In FIG. 2, a drive shaft 40 extends upward into the center of the wash tub 22 and the perforate basket 24 to support and drive the agitator 26. The agitator skirt 32 has an inner cylinder portion 42 over which the upper agitator barrel 36 is mounted. An upper end 44 of the drive shaft 40 includes a splined connector 46 over which is mounted a splined opening 48 that is within a cam mounting cylinder 50 at the top of the agitator skirt 32. The upper agitator barrel 36 is fitted over the cylinder portion 42 and is supported by an annular mounting ring 52 resting on a bearing surface 53. The agitator barrel 36, thus, is rotatable independently of the agitator skirt 32.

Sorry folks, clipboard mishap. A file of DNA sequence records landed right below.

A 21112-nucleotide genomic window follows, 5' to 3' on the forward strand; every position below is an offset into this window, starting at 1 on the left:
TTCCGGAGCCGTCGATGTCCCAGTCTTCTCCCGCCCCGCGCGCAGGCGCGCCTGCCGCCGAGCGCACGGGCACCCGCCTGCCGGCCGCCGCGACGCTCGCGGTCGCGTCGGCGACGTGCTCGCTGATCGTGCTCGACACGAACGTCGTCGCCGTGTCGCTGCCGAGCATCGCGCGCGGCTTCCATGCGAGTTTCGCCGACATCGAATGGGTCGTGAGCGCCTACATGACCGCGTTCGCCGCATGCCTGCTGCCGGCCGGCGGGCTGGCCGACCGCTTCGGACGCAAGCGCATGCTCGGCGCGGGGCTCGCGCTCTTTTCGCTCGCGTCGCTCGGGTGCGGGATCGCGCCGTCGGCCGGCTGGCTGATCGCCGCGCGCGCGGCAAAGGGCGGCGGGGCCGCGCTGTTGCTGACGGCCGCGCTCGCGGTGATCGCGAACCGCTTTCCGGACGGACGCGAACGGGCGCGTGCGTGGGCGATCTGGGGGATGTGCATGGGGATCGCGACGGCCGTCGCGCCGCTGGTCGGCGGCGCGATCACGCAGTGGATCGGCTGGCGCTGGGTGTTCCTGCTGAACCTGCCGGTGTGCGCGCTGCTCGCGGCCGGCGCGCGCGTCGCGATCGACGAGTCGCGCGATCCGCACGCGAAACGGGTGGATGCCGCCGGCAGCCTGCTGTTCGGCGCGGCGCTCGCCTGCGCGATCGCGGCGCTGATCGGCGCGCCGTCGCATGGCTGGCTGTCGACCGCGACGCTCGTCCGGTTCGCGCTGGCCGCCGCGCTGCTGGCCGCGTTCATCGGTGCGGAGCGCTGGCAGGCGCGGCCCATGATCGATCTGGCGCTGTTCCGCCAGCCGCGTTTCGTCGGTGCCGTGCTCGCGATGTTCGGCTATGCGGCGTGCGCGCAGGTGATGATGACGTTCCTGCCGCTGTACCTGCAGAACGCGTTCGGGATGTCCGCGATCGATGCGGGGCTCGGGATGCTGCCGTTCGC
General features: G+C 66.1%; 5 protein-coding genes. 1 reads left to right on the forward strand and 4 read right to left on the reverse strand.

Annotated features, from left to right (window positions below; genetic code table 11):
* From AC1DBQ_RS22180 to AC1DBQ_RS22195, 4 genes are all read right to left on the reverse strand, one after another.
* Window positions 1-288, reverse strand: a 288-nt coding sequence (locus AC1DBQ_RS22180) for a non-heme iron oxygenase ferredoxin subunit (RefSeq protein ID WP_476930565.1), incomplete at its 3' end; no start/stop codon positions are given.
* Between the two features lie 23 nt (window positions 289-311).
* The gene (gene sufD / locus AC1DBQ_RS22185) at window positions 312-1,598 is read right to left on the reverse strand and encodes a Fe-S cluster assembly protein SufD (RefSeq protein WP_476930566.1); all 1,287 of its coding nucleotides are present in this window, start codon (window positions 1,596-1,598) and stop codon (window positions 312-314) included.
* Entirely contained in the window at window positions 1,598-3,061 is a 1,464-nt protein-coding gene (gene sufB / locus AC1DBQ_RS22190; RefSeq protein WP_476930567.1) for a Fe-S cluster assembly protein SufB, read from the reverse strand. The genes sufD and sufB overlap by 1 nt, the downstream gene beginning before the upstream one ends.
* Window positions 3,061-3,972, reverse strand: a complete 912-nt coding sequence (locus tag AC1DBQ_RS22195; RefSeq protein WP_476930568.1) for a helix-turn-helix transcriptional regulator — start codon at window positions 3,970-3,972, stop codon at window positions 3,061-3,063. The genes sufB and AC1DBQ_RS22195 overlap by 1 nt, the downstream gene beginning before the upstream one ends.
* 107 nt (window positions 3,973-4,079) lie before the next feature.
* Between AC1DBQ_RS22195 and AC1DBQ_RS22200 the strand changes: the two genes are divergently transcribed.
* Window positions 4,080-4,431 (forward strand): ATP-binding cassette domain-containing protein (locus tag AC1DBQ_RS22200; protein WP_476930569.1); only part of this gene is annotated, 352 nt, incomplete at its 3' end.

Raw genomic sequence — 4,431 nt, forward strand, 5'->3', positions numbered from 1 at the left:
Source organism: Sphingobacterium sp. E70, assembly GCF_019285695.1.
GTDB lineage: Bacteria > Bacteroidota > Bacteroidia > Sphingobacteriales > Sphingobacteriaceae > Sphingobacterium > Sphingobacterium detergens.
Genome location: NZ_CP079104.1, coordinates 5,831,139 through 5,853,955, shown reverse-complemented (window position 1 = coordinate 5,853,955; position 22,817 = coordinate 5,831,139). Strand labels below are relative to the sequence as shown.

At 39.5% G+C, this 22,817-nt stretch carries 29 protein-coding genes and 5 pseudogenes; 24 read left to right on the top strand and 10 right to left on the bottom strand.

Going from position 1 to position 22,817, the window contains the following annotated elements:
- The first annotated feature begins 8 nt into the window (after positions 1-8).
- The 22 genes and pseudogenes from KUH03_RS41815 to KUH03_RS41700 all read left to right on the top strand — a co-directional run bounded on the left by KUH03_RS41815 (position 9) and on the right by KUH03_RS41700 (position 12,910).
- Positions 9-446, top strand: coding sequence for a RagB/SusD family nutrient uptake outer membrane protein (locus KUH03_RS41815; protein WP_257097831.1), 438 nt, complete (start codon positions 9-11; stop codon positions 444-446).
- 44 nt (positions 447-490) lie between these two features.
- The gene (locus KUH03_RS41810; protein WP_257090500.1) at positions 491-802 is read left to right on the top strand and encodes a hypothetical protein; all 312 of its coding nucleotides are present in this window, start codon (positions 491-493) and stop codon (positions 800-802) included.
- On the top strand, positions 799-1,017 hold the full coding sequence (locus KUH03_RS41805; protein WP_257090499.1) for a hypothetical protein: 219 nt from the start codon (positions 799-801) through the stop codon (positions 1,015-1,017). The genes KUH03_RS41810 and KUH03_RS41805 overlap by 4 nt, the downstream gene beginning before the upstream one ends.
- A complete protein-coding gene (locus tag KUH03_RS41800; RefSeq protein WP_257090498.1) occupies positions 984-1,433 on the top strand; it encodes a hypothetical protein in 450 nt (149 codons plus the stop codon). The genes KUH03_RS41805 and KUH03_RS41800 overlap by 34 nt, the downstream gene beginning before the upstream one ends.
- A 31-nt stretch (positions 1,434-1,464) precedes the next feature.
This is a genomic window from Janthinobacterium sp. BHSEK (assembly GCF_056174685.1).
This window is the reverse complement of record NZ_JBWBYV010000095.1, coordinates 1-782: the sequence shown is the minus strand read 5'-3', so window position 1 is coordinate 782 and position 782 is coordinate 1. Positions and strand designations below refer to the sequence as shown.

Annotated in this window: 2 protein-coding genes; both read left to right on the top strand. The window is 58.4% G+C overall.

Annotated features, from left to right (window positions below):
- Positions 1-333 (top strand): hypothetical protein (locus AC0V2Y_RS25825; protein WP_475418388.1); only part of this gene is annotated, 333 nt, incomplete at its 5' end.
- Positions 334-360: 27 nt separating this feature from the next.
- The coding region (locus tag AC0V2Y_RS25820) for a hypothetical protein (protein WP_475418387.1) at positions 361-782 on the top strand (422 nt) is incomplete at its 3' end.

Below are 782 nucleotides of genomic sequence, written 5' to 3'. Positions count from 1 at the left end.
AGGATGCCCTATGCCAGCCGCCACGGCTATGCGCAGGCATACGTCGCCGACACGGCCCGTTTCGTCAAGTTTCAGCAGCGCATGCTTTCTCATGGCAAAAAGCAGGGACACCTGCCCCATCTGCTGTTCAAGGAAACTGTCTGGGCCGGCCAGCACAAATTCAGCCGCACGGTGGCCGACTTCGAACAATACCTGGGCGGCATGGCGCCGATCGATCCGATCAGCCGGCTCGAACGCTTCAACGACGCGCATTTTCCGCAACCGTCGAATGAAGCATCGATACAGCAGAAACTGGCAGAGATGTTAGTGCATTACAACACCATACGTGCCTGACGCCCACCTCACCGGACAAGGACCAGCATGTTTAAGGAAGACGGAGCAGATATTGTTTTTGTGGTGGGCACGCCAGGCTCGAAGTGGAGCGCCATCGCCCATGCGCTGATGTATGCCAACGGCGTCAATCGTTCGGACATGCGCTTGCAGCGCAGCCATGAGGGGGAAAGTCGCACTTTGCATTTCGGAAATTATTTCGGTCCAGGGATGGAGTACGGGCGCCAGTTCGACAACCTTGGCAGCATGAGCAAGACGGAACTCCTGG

A plurality of dogs 54 are provided within the upper agitator barrel 36 resting on the annular mounting ring 52 and are movable to engage an inner friction surface 56 of the upper agitator barrel 36. In a preferred embodiment, the mounting ring 52 is slotted at 57 to enable water to escape from beneath the dogs 54. The dogs 54 are held loosely by a cam 58 which is fitted over the cam mounting cylinder 50 of the lower agitator skirt 32. The cam 58 and lower agitator 32 are secured to the drive shaft 40 by a bolt 60 extending into the splined shaft end 46. The cam mounting cylinder 50 includes four external splines 62 (only two shown) extending radially outwardly therefrom which rotationally lock the cam 58 in place. The cam 58, thus, moves with the agitator skirt 32 while the agitator barrel 36 can move independently. The top of the agitator barrel 36 is enclosed by a cap 66.